October 04, 2011

 

Dear Flipkart, Please disallow guest purchase for registered users

Flipkart has been / is one of my favourite shopping destination. My dozens of purchases with them have been smooth. Until I hit a block last week.

Flipkart allows anyone to buy without being a registered user of the site. This policy itself isn't at fault. If someone wishes to buy quickly, forcing that user to create account adds friction to the sale. So, that is fine.

Here is what happened with my account. A user placed order on Flipkart and provided my email address in the contact field. His order now appeared in my account. I sent a mail to Flipkart to remove that order from my account. Instead, Flipkart folks called up that user, and changed email address associated with my account to his email address. This effectively locked me out and my orders now were visible to him. Flipkart folks promised to fix this in "next two hours." I waited for a week and asked them to fix the problem. This time they fixed it within a few hours as against promise of one day.

I had asked them to fix this in an earlier mail as well and here I repeat it again. Please do not allow a guest purchase if the email address is already registered with you. If the email address is already registered, ask the user to login to the account.

August 03, 2011

 

I don't care about e-commerce bubble in India

Here is my bullet-point take on the discussion on E-commerce bubble in India.
  • My earliest online shopping experience is from 2003. I had ordered a dozen music CDs from EBay. Broken CDs were shipped (or they got damaged during shipping.) I returned the CDs but never got the replacement. Multiple mails were ignored by seller and EBay. My trust in online shopping dropped below zero. My experiment of shopping online met an early death.
  • In last 6 years, I have booked train tickets only via IRCTC. Only once I went to the actual ticket counter when repeated attempts to book tickets for a group failed on IRCTC (blocking close to Rs 10,000 in the process) and those tickets had to be booked urgently.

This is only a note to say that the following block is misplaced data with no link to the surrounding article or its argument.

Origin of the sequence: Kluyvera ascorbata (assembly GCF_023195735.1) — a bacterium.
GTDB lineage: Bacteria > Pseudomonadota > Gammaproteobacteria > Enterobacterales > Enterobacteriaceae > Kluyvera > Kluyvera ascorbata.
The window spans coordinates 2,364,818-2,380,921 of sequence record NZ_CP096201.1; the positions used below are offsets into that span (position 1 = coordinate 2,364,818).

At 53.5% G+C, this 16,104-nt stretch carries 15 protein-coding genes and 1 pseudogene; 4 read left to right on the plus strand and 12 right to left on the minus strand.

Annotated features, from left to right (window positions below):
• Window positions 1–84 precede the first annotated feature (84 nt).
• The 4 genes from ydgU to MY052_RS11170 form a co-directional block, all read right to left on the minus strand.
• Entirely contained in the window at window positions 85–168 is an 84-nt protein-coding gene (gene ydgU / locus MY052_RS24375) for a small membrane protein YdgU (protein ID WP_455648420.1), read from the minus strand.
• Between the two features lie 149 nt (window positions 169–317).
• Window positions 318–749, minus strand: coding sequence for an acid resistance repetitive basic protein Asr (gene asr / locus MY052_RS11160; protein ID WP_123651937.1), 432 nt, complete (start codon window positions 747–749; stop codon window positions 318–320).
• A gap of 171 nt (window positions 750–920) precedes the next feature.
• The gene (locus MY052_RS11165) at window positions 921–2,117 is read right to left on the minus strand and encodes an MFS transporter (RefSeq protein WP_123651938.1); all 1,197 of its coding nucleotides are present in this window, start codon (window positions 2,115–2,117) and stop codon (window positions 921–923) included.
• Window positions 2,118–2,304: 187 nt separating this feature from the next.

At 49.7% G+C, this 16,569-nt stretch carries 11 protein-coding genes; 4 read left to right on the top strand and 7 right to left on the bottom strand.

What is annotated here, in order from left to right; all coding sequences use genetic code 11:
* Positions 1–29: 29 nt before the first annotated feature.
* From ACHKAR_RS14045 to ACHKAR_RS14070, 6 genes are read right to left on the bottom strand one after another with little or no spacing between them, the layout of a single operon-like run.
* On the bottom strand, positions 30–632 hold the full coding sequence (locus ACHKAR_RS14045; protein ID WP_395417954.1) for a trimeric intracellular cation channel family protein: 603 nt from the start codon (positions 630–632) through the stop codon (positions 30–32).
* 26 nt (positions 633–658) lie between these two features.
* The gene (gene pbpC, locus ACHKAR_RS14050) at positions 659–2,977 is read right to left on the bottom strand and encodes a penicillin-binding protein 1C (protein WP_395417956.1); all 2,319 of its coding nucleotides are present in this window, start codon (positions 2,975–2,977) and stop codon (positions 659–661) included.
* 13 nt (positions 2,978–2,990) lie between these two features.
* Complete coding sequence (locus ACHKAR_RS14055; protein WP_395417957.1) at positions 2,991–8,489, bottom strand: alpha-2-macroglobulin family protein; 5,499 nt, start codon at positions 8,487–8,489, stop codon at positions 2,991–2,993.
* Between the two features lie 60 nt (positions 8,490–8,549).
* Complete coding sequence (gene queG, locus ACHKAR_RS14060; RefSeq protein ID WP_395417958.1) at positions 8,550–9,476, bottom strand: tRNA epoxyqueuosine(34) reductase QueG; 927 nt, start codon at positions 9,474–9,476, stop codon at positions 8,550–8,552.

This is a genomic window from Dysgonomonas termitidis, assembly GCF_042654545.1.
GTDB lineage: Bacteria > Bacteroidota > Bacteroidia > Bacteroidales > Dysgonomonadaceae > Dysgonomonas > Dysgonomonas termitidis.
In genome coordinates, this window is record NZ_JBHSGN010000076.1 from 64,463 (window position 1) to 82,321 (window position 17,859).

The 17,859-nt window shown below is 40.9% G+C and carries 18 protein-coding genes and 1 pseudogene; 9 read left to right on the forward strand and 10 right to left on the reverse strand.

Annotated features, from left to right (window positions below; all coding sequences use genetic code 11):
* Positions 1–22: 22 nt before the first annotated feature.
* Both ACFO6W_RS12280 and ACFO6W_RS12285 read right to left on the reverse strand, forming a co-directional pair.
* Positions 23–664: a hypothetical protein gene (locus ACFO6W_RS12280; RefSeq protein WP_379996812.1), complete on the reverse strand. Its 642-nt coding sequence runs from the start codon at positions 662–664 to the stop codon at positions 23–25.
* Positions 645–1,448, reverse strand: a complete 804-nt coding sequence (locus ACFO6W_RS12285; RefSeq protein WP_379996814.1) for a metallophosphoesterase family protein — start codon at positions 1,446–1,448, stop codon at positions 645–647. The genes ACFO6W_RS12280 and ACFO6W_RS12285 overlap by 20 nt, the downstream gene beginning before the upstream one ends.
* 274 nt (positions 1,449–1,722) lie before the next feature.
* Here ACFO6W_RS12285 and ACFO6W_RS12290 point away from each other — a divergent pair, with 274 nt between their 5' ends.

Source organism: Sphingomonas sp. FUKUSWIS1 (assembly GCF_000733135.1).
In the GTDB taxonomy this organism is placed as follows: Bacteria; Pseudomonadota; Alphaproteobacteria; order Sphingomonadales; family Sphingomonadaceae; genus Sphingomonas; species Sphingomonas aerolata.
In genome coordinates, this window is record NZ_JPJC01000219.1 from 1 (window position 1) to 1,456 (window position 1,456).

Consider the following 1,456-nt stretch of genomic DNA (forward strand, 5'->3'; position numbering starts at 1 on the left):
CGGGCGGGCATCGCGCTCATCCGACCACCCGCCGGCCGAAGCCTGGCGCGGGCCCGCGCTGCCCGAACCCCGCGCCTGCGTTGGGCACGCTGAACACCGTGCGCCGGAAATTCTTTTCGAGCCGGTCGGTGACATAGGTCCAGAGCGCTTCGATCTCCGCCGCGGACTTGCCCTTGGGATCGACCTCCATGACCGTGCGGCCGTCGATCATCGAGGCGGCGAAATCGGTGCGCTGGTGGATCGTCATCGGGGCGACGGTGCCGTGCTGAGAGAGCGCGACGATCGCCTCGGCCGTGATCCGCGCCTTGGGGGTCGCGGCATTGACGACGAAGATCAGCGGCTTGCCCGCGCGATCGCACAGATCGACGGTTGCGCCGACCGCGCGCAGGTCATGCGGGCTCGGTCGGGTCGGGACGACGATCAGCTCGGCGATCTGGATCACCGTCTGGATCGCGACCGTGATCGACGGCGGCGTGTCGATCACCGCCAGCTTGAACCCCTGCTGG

• In last 3 years, I have booked movie tickets on BookMyShow. If I can't book tickets online, I don't watch the film.
  • After hearing ample praise about Flipkart and Infibeam, I restarted shopping online at the beginning of 2010 with them. As you can see, I am not an early adopter in strictest sense.
  • In last 18 months, I have bought dozens of books, movie DVDs, phones, printer, laptop bag, laptop cooling pad, portable hard disk and headphones from variety of online stores (Flipkart, Infibeam, IndiaPlaza, Ebay, and more recently LetsBuy.) Collectively I have spent more than Rs 40,000 on these purchases. Every single item has been arrived in excellent condition. My skepticism about getting the delicate printer (actually, print-scan-copy machine) shipped in good condition were shattered when wonderful folks at LetsBuy packed it nicely and sent with BlueDart.
  • I am not counting ordering Dell laptop on phone as online shopping. The amount of running around required to get a laptop from them is a story of another post.
  • Point is, my shopping habits have changed irrevocably in the same way IRCTC and BookMyShow changed the ticketing habit.
  • Excellent discounts, free shipping and cash on delivery are some really strong USPs with which Indian e-commerce services are attracting new customers. While the companies themselves might be losing money to offer these features, they are changing the consumer behaviour in a big way.
  • I wouldn't be surprised if consumers check the products like phone in a offline store and check the best deal available online before making purchase decision. From my limited experience, as of now, the prices of phones from online stores are not matched by the electronic store in the neighbourhood.
  • There are going to be companies who will capitalize on this new behaviour. Even though, the current online audience is estimated at 100 million, these are among the people who have disproportionate purchasing power. The opportunity is quite clear.
  • Now, all players may not have/get the required capital, execution skills or plain luck to be a long term player. A few players who do deliver and tide over the obstacles will own the market. The investors are probably betting that their investment is going to be the one that will turn out to be among the eventual winners.